Forging networks, stories and expertise

On 5 September, ANU communications staff attended the inaugural ANU Communicators Network Conference – FORGE – hosted by Ed O’Daly and the very adept ACE team. In addition to providing a great opportunity for networking, attendees to the conference benefitted from the rich presentations of three speakers, who were engaged to “inspire and empower our vibrant community of communication professionals”.

Why a story? Stories inspire, help us connect

Senior strategist at True North Content, Bree Element, provided insights to her work on redefining the story of Canberra, in the keynote session From Ricky Stuart to Alex Sloan: How we got to the heart of what it means to be Canberran. Adding a local touch to the well-attended conference, Bree showed how the reframing of The Canberra Story has helped to reconfigure the narrative of the Nation’s Capital, one which is aimed at shaking off outworn clichés around “politicians and public servants, open spaces and roundabouts”.

The following are Bree’s key takeaways on how to develop a potent and authentic story for a promotional campaign:

  1. Define your audience – who is the story for? 
  2. Hold many conversations, listen closely, seek common threads – how can we gather qualitative survey data? 
  3. Distil the content of these conversations to find common themes and establish a set of values – what threads are key to your message? 
  4. Keep talking about and promoting the value of having a cohesive story – how can you convince people to use your story?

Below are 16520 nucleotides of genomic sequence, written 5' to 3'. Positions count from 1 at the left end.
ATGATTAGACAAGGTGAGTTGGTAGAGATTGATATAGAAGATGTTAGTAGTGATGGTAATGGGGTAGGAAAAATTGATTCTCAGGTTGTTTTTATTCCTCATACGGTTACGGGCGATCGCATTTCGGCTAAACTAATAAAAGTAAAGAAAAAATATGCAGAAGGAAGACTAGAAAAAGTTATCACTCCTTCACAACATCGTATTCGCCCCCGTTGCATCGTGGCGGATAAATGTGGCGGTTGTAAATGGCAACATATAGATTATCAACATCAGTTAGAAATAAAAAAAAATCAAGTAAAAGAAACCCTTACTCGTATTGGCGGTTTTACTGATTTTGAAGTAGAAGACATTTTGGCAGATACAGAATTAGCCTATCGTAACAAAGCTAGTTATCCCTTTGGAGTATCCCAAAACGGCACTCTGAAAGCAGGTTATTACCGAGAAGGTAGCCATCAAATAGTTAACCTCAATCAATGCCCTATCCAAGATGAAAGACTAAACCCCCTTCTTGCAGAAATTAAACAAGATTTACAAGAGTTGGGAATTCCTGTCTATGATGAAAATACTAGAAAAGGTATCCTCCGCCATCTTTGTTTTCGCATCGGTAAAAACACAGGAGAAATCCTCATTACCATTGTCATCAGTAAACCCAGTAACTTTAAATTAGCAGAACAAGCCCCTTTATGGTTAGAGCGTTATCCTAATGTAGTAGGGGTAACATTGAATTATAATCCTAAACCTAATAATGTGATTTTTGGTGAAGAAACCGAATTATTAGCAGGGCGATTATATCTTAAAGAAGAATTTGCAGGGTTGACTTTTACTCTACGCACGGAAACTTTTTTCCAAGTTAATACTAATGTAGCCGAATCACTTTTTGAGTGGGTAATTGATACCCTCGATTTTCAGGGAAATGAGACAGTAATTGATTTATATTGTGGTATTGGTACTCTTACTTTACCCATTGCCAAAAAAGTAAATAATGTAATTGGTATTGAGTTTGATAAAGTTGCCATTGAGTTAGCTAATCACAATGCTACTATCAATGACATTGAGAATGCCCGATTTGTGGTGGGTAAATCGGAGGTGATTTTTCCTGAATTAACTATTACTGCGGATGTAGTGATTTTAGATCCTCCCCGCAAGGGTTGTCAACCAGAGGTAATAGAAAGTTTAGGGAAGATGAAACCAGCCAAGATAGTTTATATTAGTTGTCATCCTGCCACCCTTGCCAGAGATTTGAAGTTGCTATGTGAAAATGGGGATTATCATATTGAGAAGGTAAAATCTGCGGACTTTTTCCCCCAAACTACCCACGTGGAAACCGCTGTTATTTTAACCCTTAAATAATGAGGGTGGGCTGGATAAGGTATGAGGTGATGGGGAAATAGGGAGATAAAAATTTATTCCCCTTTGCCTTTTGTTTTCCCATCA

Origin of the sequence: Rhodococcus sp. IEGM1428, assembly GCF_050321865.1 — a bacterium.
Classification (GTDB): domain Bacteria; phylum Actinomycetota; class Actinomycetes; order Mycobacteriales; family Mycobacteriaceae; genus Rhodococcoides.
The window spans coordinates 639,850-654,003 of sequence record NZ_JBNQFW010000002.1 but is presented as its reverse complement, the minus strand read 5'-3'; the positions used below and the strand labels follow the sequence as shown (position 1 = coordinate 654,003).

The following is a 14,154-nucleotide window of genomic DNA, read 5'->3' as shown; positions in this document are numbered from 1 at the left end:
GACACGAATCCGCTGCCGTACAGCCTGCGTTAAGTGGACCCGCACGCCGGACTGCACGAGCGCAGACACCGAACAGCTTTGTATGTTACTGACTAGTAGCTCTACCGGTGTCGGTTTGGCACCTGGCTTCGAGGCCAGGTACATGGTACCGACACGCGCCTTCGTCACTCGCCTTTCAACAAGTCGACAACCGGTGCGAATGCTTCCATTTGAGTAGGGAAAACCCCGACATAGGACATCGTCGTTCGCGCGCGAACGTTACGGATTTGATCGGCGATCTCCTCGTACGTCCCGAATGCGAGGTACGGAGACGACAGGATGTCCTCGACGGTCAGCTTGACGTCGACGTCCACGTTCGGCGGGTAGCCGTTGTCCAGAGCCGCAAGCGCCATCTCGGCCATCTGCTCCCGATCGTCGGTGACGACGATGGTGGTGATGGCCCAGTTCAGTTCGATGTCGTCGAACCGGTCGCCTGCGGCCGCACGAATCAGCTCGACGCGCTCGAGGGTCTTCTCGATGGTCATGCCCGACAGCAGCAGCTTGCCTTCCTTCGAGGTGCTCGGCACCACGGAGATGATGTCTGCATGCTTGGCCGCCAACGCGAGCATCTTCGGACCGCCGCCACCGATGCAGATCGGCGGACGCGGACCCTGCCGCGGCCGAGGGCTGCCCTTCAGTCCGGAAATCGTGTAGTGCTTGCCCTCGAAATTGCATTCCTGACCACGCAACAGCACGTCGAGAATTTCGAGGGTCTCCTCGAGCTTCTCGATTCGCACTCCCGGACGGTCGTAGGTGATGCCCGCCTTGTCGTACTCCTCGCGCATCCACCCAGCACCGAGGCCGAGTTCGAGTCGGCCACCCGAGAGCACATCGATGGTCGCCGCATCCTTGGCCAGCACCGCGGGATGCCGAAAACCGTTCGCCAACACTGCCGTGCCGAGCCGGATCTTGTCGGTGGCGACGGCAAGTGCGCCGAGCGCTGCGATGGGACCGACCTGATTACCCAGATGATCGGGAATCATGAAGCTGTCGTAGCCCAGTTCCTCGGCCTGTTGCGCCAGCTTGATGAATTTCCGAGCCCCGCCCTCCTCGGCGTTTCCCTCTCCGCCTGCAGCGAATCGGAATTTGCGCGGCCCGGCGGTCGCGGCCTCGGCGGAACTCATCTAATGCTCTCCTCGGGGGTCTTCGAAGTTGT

5. Present your story as a digital tool kit – think about creative, compelling ways in which to present the story, such as by incorporating imagery and well-crafted words which outline the essential elements of your message and values.

Download The Canberra Story (opens a pdf) and learn how a story can become “a touchstone for decisions, a guide for starting something new.”

How do you build a yellow and red duck?

Providing a complementary angle in the Masterclass – Beyond counting metrics, to objective driven measurement session, the conference’s second speaker, Victor Zalakos, from SCMP, discussed the importance of gathering quality analytics.

Commencing the session with a quick Lego activity, Victor was able to demonstrate the many perspectives diverse individuals bring to the table by inviting attendees to build a duck out of six Lego pieces. The exercise illustrated image retrieval (what does a duck look like?), symbolic representation (how do I translate the shape of a duck out of squares?), rapid ideation and prototyping (brain storming and out-of-the-box thinking) and executive functioning and resilience (how to get things done even if you meet with challenges) at work amongst the attendees who took on the challenge.

For the remainder of the session, Victor covered strategies for measuring the impacts of external and internal communications, impressing the importance of: